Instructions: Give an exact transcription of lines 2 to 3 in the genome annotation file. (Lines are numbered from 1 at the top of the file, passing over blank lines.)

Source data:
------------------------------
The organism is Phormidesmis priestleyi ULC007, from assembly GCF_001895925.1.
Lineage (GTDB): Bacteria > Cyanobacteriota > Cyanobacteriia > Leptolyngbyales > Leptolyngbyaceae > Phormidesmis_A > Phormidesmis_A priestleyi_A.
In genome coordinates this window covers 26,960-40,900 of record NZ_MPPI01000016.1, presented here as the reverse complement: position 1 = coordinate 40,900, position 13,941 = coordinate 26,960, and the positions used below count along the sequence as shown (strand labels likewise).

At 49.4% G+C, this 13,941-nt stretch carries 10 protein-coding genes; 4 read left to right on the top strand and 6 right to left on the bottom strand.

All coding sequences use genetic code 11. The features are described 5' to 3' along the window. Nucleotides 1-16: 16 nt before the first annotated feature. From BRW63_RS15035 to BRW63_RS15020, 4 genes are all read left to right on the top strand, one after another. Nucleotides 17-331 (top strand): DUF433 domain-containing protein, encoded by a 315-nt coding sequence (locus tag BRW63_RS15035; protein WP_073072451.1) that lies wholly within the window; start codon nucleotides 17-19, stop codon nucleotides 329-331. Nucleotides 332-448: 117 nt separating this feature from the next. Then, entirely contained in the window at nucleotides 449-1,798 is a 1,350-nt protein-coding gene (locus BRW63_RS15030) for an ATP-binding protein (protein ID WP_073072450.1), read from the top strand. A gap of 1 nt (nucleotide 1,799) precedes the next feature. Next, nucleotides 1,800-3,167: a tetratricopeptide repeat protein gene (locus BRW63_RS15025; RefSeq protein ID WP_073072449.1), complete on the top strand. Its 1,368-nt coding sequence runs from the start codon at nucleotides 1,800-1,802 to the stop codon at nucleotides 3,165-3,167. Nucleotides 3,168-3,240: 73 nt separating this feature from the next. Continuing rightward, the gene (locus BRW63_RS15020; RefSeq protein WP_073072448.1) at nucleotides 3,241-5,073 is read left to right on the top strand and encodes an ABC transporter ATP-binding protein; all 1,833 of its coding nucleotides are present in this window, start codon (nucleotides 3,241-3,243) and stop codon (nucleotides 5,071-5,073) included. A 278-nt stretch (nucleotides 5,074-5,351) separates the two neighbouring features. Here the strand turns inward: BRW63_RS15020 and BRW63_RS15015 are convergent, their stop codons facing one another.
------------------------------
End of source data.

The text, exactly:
Lineage (GTDB): Bacteria > Cyanobacteriota > Cyanobacteriia > Leptolyngbyales > Leptolyngbyaceae > Phormidesmis_A > Phormidesmis_A priestleyi_A.
In genome coordinates this window covers 26,960-40,900 of record NZ_MPPI01000016.1, presented here as the reverse complement: position 1 = coordinate 40,900, position 13,941 = coordinate 26,960, and the positions used below count along the sequence as shown (strand labels likewise).